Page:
All those examples cite causes not artificially produced to end the use of your product. If the monitor dies after 5 years, it's (hopefully) not because a conscious decision from the maker. If your tires wear out, it's due to the use, not because Michelin decided to add a rot-fast compound to the rubber. The DRM is a completely different beast. Ask yourself if any of the examples you mentioned are the equivalent of a dead man's switch like DRM is.

Analog hole (5, Insightful)

davidwr (791652) | more than 5 years ago | (#28233579)

The analog hole [wikipedia.org] will always be there for audio and video. Yes, it's a pain to buy a DRM'd song then hook up ye olde tape recorder to your speaker output before the vendor files for chapter 11, but it does work.

I'm more worried about games and other content that are different each time you use them.

Re:Analog hole (2, Informative)

fuzzyfuzzyfungus (1223518) | more than 5 years ago | (#28233943)

It might not be: They haven't (yet) been successful; but Team Content are well aware of the analog hole, and they sure would like to do something about it.

The proposal would be to make watermark detection a mandatory feature of all ADCs. See here. [eff.org]

Re:Analog hole (0)

Anonymous Coward | more than 5 years ago | (#28234559)

The idea that *all* of the hardware available for use would be compromised in this way is deeply horrifying to me.

If that happens, it'll be like living in a dystopian sci-fi novel.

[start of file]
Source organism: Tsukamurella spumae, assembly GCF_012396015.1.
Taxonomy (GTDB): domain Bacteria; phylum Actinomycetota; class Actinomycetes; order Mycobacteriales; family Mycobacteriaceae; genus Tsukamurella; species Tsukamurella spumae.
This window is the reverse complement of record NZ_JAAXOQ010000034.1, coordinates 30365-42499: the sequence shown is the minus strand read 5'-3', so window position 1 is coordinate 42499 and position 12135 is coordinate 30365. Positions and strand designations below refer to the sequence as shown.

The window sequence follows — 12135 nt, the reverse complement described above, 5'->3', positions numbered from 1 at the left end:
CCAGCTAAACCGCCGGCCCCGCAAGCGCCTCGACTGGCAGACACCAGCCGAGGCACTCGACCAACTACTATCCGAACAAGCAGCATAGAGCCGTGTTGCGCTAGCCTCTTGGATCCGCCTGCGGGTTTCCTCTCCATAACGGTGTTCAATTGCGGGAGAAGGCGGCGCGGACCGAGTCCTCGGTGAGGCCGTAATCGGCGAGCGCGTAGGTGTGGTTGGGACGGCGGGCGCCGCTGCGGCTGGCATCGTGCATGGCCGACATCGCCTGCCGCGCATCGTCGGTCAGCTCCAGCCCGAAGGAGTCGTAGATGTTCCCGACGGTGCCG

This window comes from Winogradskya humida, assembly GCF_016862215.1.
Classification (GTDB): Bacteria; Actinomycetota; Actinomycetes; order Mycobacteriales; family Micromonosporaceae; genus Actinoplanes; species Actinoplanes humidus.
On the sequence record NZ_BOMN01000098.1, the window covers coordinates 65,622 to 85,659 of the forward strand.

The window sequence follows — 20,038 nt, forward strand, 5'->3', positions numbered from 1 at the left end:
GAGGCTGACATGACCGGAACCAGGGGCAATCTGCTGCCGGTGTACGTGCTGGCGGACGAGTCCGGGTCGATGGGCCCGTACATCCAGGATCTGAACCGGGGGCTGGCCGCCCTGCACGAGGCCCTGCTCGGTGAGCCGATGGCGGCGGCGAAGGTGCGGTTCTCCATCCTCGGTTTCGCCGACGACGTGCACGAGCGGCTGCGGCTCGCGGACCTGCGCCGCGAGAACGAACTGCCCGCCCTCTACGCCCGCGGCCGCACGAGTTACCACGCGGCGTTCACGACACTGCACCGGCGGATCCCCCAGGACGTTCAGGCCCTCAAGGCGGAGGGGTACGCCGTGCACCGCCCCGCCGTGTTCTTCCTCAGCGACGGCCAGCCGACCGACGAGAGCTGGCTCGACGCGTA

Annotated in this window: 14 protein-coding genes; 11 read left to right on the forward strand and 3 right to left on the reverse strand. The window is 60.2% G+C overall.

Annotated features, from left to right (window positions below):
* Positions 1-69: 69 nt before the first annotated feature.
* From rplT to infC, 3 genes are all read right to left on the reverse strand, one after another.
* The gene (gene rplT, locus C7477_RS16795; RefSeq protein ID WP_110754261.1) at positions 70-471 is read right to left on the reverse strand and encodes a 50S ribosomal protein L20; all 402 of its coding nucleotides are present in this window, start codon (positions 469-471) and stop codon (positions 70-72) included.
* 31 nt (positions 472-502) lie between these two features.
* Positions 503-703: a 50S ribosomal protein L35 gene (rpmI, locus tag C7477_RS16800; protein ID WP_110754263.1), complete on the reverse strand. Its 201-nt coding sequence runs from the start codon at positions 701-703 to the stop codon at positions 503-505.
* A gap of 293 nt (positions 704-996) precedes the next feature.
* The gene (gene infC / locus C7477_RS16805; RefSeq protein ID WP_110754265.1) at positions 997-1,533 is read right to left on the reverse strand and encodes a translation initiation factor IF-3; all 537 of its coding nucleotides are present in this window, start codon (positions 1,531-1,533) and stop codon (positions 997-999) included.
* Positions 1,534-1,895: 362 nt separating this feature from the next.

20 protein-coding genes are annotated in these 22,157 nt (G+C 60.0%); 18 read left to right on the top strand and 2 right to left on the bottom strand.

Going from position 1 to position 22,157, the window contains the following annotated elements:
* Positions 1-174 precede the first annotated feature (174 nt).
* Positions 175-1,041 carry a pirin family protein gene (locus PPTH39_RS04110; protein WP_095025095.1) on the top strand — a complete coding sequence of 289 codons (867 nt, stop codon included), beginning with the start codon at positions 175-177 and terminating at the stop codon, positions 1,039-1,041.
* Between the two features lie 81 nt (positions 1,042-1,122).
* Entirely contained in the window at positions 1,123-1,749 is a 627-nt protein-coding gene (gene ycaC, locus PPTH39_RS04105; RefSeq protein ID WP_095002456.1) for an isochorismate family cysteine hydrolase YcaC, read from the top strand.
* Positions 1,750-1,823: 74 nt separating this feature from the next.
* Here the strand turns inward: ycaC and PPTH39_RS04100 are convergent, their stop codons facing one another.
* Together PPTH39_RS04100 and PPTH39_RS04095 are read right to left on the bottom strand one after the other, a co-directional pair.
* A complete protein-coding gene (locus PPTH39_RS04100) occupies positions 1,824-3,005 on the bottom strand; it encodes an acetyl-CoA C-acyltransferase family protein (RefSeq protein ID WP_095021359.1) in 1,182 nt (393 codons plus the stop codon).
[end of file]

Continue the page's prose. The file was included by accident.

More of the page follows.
The good news is, there will always be somewhere making devices that don't do this, and it only takes one person frantically stripping watermarks and redistributing the files freely to punch a hole in the system.

Of course, that person will probably face the death penalty for felony obstruction of business...

DMCA violation? (1)

horatio (127595) | more than 5 years ago | (#28233745)

Would it be a DMCA violation to crack the DRM after the provider is unable to provide unlocking for legally purchased material? What if the company emerges from Chapter 11, or the IP is purchased by a third party? Could you then be sued/charged under the DMCA? What if you provide software/service (ala DeCSS?) to help other people unlock their stuff (assuming there is no official channel to do so)?

Time to start buying discs again? (1)

nurb432 (527695) | more than 5 years ago | (#28233753)

Well, those aren't exempt either if the industries get their way.

its not just about vendor going 'away' (4, Interesting)

TheGratefulNet (143330) | more than 5 years ago | (#28233757)

its also about your motherboard going away.

think 'tivo'.

twice I've had a tivo die on me. and twice, you are not legally allowed to get your (possibly unseen, definitely paid for!) movies seen or copied over.

when my final tivo died, I gave some thought to fixing it and trying to hack the drives. I also thought about continuing my directv sub but thought about NOT wanting to repeat this all over again, so I cancelled my pay tv sub. I no longer have a sat tv feed (or cable) anymore.

DRM is bad and when it works, its somewhat acceptable; but when it stops working, you're screwed.